In a crisis, as former FDIC Chairman Sheila Bair has observed, the market cares about the leverage ratio, not risk-adjusted capital. Risk weights are prone to manipulation by internal bank models. As the Vice-Chairman of the Federal Deposit Insurance Corporation (FDIC), Tom Hoenig, has noted, there was a “steady downward trend in risk weights and upward trend in leverage leading into the crisis.” And less-capitalized banks manipulated risk weights after their internal models were approved by regulators. The use of a leverage ratio in the United States by regulators meant that American banks were, relatively speaking, better capitalized than their European counterparts.

Risk-weighted capital ratios also have the added downside of increasing, rather than reducing, systemic risk. Regulators deemed certain asset classes as less risky than others. Mortgage backed securities, sovereign debt of Zone A states, agency debt, and interbank debt all effectively received subsidies because regulators determined that banks had to hold limited capital against them. Thus, a crisis beginning in mortgage debt spread through agency debt, interbank debt and into sovereign debt. Risk-adjusted capital allowed banks to treat Greek sovereign debt as bearing the same risk as German sovereign debt. Regulators cannot predict the future, but risk-adjusted capital models require them to. Leverage ratios do not.

As you continue crafting and applying this rule, we believe several principles should apply:

1)      When in Doubt, Require More Capital: Insufficient capital requirements for banking institutions might increase the return on equity of specific institutions and help bank executives garner bonuses, but it also caused a multi-trillion-dollar financial crisis. Erring on the side of requiring too little capital is not a risk worth taking. It makes no sense that smaller, simpler, less complex banks that have no implicit backstop are better capitalized than large, opaque, and systemically significant institutions that have sprawling international operations and an undeserved taxpayer-enabled funding advantage.

Stanford University professor Anat Admati recommends that large banks hold capital levels of 20 percent. Tom Hoenig has pointed out that the average Tier 1 leverage ratio for banks that have between $250 million and $10 billion in assets is a little under 10 percent. A 6% ratio, with a 3% minimum threshold, is insufficient. We urge you to increase the SLR substantially for large institutions, in accordance with bipartisan legislation backed by Senators Sherrod Brown and David Vitter.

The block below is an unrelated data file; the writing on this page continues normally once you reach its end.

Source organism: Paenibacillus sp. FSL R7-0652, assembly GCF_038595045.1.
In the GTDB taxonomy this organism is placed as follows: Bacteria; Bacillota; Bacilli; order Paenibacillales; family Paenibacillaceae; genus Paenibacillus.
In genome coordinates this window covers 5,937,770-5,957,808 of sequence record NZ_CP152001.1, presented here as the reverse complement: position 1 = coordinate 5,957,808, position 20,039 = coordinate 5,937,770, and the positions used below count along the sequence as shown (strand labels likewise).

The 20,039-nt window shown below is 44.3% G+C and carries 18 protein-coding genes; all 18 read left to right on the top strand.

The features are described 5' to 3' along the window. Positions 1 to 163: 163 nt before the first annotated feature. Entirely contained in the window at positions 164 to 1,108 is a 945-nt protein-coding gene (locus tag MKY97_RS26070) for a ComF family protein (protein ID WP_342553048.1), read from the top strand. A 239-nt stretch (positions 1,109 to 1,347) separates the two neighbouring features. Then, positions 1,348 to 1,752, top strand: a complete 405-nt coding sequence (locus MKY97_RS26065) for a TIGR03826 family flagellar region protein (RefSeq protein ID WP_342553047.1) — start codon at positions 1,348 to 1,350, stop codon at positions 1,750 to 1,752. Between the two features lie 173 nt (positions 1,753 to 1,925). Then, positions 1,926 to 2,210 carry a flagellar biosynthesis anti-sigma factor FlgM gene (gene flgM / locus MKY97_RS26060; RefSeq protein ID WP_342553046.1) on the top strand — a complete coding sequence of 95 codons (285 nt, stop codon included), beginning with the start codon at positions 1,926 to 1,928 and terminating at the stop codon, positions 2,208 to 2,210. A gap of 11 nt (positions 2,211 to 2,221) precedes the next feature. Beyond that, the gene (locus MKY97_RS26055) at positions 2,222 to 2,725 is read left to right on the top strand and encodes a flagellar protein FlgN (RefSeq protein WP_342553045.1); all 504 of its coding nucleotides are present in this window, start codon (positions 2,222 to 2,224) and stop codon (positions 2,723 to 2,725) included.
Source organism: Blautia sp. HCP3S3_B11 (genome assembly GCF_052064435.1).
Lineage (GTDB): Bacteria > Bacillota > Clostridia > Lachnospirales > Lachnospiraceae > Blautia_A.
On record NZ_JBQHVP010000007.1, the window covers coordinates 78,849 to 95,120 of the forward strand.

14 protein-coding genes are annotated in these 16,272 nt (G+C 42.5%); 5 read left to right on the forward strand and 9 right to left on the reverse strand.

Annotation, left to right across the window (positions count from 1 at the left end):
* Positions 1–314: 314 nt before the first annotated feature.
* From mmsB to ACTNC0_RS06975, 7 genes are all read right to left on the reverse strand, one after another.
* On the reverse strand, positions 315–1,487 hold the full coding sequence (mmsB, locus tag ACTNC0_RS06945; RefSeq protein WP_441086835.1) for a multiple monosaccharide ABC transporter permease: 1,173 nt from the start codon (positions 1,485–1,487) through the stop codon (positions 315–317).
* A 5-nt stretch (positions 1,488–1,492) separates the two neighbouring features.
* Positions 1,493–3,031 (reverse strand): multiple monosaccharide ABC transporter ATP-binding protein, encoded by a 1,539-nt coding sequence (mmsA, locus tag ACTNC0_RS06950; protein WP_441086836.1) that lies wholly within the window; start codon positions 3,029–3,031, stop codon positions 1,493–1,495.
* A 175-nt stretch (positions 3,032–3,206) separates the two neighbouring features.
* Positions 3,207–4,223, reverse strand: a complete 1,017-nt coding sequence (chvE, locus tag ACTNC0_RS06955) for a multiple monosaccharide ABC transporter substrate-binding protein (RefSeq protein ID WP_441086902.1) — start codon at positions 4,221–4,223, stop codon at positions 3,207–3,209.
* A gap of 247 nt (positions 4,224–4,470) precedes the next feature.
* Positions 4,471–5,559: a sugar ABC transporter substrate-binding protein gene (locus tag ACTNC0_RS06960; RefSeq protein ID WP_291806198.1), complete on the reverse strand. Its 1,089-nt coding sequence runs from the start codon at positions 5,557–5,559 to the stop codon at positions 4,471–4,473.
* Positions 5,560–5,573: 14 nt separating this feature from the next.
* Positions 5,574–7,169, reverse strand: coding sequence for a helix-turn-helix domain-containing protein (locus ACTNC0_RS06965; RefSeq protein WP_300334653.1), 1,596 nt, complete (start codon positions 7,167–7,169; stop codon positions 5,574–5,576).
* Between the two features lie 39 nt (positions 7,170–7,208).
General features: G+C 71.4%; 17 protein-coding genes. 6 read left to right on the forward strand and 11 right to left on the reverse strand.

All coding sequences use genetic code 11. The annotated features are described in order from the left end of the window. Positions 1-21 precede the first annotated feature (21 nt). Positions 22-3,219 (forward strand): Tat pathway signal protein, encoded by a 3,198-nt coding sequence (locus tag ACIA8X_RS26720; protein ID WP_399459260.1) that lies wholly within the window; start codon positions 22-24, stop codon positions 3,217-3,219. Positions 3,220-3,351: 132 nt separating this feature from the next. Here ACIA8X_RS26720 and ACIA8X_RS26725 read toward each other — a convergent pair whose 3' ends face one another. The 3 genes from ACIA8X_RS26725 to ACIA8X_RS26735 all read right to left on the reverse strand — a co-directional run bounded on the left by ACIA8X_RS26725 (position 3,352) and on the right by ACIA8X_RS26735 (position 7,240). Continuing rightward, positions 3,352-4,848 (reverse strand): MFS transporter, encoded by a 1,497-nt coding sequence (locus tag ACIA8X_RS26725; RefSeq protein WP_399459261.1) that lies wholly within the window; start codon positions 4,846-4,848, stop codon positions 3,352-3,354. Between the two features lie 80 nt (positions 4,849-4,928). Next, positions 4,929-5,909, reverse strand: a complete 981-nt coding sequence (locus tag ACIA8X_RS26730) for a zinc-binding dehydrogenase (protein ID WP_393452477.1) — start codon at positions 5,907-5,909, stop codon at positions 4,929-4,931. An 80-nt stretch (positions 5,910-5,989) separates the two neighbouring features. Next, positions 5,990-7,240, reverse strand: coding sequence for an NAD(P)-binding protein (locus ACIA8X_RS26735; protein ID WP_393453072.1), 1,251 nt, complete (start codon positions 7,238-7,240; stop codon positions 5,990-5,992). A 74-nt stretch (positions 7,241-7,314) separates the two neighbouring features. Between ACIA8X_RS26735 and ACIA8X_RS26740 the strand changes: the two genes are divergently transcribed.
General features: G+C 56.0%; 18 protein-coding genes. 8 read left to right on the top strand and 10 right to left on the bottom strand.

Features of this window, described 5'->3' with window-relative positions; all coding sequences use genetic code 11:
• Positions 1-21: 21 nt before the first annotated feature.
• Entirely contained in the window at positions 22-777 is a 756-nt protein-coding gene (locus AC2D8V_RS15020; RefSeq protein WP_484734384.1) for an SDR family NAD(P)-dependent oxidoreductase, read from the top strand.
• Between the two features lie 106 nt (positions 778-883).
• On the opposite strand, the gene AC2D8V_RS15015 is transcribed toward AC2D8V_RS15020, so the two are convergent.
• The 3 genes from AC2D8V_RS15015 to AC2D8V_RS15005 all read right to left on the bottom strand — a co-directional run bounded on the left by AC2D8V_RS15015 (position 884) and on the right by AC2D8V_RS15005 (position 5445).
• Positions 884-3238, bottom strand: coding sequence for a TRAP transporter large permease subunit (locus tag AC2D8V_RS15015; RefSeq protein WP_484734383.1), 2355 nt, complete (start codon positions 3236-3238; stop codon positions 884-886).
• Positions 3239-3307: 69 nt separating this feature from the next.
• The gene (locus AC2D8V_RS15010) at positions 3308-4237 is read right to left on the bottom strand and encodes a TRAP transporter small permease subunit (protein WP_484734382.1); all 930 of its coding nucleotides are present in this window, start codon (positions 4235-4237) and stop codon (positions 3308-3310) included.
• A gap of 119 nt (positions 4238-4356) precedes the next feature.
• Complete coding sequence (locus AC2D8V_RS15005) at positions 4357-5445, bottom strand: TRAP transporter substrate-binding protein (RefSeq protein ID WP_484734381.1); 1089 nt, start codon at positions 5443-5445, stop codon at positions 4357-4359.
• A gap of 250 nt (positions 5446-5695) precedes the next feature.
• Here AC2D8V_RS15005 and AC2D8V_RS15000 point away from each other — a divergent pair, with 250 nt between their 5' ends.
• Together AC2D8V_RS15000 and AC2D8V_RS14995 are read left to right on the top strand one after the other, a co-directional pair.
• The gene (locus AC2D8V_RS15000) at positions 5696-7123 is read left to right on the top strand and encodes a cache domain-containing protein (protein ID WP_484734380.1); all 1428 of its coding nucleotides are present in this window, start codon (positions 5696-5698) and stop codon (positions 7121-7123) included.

2)      Set the Highest Possible Standards: Setting high capital standards is critical; in a crisis, simplicity matters. An SLR is simpler and easier to understand than a risk-based capital ratio. Therefore, we think an SLR should be the primary measure for regulators, and that risk-based capital standards should be the backstop. During a crisis, investors believed the leverage ratio, whereas they did not trust risk-based capital.

Ensuring that the SLR is a high-quality ratio is also critical. The numerator in the ratio should be Common Equity Tier 1 capital. In addition, the SLR should conform to the proposed Basel revision of leverage ratio (from consultative document issued June 2013). The Basil revision updates capital standards for derivatives and off-balance sheet assets, although we’d prefer the use of the more cautious International Financial Reporting Standards (IFRS) when accounting for derivatives exposure as opposed to Generally Accepted Accounting Principles (GAAP). Regulators should also ensure that loan loss reserves and deferred tax credits are not being included as a part of an institution’s regulatory capital.

3)      Cast a Wide Net: The application of the Supplementary Leverage Ratio should be extended beyond the largest financial institutions. The Savings and Loan crisis involved thrifts that were not particularly large, but it still was costly to certain regional economies. The fall of Long Term Capital Management, a highly leveraged hedge fund, created enormous problems for the large banks and nearly required a massive bailout. In a deeply interconnected system without the firewalls of Glass-Steagall, the risks of inadequate capitalization are not confined solely to the largest institutions or solely to banks. Regulators should consider using their authority to extend it beyond the largest financial institutions, and into institutions that are smaller institutions that are nonetheless an integral part of the financial system.

4)      No Self-Regulation: There should be no self-regulation when it comes to setting capital standards. Large banks are asking that requirements to hold capital against derivatives exposure be calculated based on internal bank models, which include the use of Value-At-Risk (VAR) calculations. Internal bank models are prone to manipulation, and VAR fails precisely when a financial crisis hits.  

This is also why banks should not be allowed to net between trading and banking books. We believe that the more reasonable firewalls there are within and between institutions, the less interconnected the system is, and the less risk it poses to the real economy.

In addition, we think that it is problematic to treat insured depository institutions (IDIs) that are subsidiaries of bank holding companies differently from the holding companies themselves. There is no reason for a 5% ratio for the IDIs and a 6% ratio for the holding company. This is an invitation to regulatory arbitrage.

Once again, we thank you for your attention to this matter. Inadequate capitalization of large financial institutions was at the heart of the financial crisis. Thank you for your work to address this critical problem.


Alan Grayson
Member of Congress

John Conyers
Member of Congress